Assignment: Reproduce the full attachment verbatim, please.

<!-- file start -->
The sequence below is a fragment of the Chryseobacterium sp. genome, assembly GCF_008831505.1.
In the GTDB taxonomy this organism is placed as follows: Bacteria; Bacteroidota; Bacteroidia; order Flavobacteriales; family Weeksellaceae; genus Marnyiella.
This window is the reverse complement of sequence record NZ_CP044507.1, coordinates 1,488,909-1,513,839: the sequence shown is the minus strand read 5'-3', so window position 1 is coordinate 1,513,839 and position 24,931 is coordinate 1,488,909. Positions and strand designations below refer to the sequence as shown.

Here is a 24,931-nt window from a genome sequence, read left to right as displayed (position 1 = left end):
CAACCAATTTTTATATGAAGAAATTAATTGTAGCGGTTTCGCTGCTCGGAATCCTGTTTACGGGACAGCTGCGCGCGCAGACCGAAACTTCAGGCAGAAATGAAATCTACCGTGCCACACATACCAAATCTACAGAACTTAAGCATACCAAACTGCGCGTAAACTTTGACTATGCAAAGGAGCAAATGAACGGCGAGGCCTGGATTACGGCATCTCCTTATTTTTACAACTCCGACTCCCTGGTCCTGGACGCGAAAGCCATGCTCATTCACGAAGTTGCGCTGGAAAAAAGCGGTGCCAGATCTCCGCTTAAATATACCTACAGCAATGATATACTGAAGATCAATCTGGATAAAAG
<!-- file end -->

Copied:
The sequence below is a fragment of the Chryseobacterium sp. genome, assembly GCF_008831505.1.
In the GTDB taxonomy this organism is placed as follows: Bacteria; Bacteroidota; Bacteroidia; order Flavobacteriales; family Weeksellaceae; genus Marnyiella.
This window is the reverse complement of sequence record NZ_CP044507.1, coordinates 1,488,909-1,513,839: the sequence shown is the minus strand read 5'-3', so window position 1 is coordinate 1,513,839 and position 24,931 is coordinate 1,488,909. Positions and strand designations below refer to the sequence as shown.

Here is a 24,931-nt window from a genome sequence, read left to right as displayed (position 1 = left end):
CAACCAATTTTTATATGAAGAAATTAATTGTAGCGGTTTCGCTGCTCGGAATCCTGTTTACGGGACAGCTGCGCGCGCAGACCGAAACTTCAGGCAGAAATGAAATCTACCGTGCCACACATACCAAATCTACAGAACTTAAGCATACCAAACTGCGCGTAAACTTTGACTATGCAAAGGAGCAAATGAACGGCGAGGCCTGGATTACGGCATCTCCTTATTTTTACAACTCCGACTCCCTGGTCCTGGACGCGAAAGCCATGCTCATTCACGAAGTTGCGCTGGAAAAAAGCGGTGCCAGATCTCCGCTTAAATATACCTACAGCAATGATATACTGAAGATCAATCTGGATAAAAG